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Bill C-206

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This enactment amends the Access to Information Act by defining more precisely what records held by government are to be disclosed and by providing more severe penalties for those who would wilfully circumvent the intent of the legislation.

The enactment

    (a) changes the name of the Act to the Open Government Act, reflecting an overriding principle that the Government should provide all the information it reasonably can to enable the public to assess its performance and to ensure that it is always acting in conformity with the Canadian Charter of Rights and Freedoms;

    (b) requires government records that are more than 30 years old to be automatically opened except where specifically exempted for reasons of national security, public safety or international obligations;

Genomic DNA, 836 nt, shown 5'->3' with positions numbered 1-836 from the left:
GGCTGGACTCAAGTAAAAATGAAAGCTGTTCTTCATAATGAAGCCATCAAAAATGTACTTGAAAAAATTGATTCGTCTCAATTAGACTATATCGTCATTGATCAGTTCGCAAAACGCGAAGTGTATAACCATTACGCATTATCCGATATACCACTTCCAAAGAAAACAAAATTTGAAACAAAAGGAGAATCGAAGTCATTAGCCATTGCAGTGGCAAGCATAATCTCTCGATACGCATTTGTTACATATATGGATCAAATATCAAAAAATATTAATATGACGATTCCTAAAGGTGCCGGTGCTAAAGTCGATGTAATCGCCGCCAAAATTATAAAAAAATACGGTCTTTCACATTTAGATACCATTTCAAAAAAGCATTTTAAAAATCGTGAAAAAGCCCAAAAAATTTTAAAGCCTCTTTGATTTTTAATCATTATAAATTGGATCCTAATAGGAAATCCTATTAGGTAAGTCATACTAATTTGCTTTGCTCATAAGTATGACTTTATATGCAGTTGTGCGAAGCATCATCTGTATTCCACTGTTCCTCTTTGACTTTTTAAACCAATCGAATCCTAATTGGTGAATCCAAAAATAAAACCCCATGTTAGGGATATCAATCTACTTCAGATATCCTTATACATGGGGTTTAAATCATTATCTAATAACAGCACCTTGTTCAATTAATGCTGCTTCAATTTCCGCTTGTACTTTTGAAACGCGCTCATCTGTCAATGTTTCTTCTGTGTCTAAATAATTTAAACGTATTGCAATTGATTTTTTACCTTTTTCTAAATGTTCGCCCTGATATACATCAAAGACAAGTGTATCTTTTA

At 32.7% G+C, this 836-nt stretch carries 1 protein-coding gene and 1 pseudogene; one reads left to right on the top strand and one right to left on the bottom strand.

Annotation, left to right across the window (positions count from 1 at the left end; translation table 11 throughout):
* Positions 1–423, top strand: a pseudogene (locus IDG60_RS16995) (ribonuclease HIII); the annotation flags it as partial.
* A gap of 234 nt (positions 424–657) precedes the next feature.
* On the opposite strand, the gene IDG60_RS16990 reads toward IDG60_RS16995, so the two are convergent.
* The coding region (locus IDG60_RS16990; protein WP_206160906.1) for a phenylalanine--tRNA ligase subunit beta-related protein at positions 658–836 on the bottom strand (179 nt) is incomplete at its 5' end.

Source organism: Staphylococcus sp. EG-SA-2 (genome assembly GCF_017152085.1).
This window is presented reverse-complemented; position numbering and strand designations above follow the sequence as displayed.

(c) establishes the principle that records be provided without unreasonable barriers as to time and cost and provides a government institution with the discretion to provide them free of charge to users who request them in the public interest and, conversely, to charge the cost of producing the records plus 10 per cent to users who regularly request records for private advantage;

    (d) makes the deliberate failure to keep required records, or deliberately to conceal or destroy them, an indictable offence punishable by up to two years in jail and/or a fine of ten thousand dollars;

    (e) makes records of the House of Commons and the Senate subject to the Act;

    (f) specifies what cabinet records must be disclosed or not disclosed;

    (g) gives the Prime Minister discretion to release any record of a previous Cabinet if doing so is in the public interest; and

    (h) improves public access to government records pertaining to third-party contracts, to public opinion polling and to Crown corporations and their subsidiaries.